As a general rule, the wire running to earth ground should be heavy, low resistance wire (or copper braid) and should take the shortest route to ground. A nearby cold water pipe makes a convenient grounding point, as does the heavy metal conduit of a good building wiring system. The earth ground is connected to that point in the circuit where the `wanted' signals are the weakest, as at the `magnetic phonograph' input jack of an audio system, the antenna input of a radio receiver, or the input of a very sensitive meter.

In the laboratory you must experiment to find which grounding scheme best reduces the `unwanted' signals and noise. Sometimes it is best to ground near the low signal points of the circuit. Sometimes it is better to ground the oscilloscope (or other detector) at its own input jack.

(8) Grounding considerations within the circuit. In spite of chassis grounding and shielding, some outside radiation does enter a circuit. Also, parts of the circuit may produce radiation which can capacitively or inductively couple to other parts of the circuit where it isn't wanted. Transformers, coils and capacitors are the worst offenders, but at radio frequencies even the interconnecting wires may cause trouble.

Power supplies with transformers and rectifiers should be shielded from the other parts of a circuit. The power transformer often has a metal shield around it. There may even be a metal enclosure around the entire power supply. Some capacitors, especially electrolytic ones, are in a metal can which serves as a shield if the can is connected to chassis ground. Tubular capacitors are made by wrapping two conductive foils with dielectric sheets between. One foil ends up `outside' of the other. The lead connected to the outside foil is marked by a stripe at that end of the capacitor. This is the lead which should be connected to ground, or through the shortest path to ground, so the outer foil does its job of shielding the rest of the capacitor.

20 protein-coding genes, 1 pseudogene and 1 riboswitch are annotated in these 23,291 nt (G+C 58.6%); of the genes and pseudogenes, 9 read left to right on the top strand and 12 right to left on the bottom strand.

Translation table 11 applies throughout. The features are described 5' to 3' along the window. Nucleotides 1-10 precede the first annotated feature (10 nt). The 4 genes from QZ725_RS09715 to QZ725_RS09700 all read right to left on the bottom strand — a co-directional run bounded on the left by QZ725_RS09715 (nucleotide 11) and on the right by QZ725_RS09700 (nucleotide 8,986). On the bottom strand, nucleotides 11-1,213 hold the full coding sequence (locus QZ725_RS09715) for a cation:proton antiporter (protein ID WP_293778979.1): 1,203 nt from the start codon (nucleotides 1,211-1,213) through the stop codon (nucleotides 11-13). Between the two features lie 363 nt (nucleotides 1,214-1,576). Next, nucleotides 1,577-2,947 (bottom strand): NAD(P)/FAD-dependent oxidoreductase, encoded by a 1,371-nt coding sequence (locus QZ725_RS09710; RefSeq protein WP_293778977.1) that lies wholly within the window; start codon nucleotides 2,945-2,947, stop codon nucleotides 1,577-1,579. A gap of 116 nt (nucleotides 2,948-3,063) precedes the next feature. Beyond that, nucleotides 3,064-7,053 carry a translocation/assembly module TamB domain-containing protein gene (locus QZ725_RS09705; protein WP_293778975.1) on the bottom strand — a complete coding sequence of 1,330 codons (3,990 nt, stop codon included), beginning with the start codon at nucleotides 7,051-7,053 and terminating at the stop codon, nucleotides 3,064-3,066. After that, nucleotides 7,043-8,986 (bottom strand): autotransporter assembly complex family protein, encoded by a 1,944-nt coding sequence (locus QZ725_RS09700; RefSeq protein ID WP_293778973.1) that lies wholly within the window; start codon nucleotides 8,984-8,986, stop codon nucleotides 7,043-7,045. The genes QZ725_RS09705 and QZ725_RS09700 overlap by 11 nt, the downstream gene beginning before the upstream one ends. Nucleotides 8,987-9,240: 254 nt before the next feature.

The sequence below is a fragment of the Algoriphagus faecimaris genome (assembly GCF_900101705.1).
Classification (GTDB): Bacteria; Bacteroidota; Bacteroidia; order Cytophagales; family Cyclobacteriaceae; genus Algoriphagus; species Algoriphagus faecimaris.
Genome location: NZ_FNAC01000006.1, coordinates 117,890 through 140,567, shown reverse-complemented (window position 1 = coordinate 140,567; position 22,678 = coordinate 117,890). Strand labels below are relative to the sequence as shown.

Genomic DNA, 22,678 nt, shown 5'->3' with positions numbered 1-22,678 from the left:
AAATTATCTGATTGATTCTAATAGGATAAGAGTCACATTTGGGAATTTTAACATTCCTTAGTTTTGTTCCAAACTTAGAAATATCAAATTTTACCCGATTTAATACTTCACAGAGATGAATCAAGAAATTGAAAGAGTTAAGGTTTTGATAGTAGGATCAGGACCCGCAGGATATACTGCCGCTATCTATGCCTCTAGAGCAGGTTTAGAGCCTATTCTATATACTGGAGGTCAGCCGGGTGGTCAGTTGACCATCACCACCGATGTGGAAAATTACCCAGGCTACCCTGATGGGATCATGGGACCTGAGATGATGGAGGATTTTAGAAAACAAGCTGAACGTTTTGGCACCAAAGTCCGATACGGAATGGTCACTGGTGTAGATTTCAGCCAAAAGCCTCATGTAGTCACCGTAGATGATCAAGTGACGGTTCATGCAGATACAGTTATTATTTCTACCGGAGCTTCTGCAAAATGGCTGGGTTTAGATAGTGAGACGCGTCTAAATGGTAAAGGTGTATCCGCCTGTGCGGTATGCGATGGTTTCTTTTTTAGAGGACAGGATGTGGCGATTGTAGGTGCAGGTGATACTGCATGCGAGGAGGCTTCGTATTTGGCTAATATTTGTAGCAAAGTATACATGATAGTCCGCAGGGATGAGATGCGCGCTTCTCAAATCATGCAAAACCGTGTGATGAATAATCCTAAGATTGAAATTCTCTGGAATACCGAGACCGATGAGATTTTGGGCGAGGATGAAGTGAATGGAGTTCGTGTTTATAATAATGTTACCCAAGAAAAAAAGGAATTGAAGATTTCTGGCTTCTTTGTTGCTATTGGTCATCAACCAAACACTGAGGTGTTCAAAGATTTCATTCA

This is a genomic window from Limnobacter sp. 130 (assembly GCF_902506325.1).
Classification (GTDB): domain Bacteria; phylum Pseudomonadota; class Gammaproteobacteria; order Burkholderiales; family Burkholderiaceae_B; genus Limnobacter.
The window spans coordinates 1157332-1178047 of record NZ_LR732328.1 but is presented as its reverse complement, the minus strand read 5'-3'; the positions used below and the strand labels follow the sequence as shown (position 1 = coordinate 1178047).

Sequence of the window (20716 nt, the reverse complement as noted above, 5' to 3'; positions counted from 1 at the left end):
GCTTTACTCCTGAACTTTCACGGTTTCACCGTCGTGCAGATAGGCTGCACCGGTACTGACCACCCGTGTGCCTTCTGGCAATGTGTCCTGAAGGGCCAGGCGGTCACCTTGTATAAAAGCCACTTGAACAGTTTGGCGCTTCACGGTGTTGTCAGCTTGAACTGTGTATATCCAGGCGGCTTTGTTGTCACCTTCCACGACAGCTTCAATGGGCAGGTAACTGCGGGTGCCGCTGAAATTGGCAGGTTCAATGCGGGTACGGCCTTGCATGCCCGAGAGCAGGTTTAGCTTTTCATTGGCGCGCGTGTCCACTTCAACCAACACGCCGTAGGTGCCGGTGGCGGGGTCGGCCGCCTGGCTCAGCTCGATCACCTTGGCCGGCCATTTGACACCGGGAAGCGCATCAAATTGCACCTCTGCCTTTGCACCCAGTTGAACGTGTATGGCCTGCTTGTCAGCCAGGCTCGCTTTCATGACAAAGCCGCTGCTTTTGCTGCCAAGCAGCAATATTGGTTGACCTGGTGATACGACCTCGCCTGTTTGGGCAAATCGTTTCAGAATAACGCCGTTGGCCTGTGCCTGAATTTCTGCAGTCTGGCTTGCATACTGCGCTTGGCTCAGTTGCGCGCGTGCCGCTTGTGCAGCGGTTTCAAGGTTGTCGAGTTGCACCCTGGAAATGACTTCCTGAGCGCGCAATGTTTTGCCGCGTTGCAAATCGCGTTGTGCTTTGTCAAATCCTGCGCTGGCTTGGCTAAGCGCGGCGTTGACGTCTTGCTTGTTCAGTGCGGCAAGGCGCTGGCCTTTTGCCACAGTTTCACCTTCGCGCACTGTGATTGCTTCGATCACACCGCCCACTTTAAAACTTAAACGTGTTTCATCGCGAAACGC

Chemical dry cells of various types are suitable for many of these experiments. Be aware that all such cells have internal resistance, which is small in a fresh cell, but can become significantly large over the cell's lifetime. This causes a potential drop across the terminals of the cell. So a cell that had a terminal voltage of 1.5 volt, may have only 1.4 volt or less after some period of use.

Also available in the lab are commercial power supplies that have built-in voltage regulation as well as overload protection. They shut down when too much current or power is drawn from them, preventing damage to the power supply. After a shut-down, they may require a period of "cooling off" before they will operate normally.

Any power supply that plugs into the electrical system of the building will usually have part of its circuitry connected to the building's ground wire, leading to an earth ground. Usually an instrument with a metal case will have that case connected to the building ground wire. Sometimes one of its output terminals will be connected internally to that same ground, and if so, that fact will usually be indicated by a "ground" symbol by that terminal, usually a black or green coded terminal. You must be aware of this, to avoid connecting several such instruments in a way that would result in undesired and potentially dangerous "short circuits".

There are situations where it may be necessary to "defeat" the safety grounding in such a system, especially when using several such instruments together. Two ways are possible.

  1. Isolate the instrument from the building's grounding system with an isolation transformer.
  2. "Lift" the ground by using a power cord adapter that interrupts the path of the instrument's ground wire.

In the second case, know what you are doing and realize that you have defeated an electrical safety feature of the instrument, and take appropriate precaustions against injury to yourself or the circuit.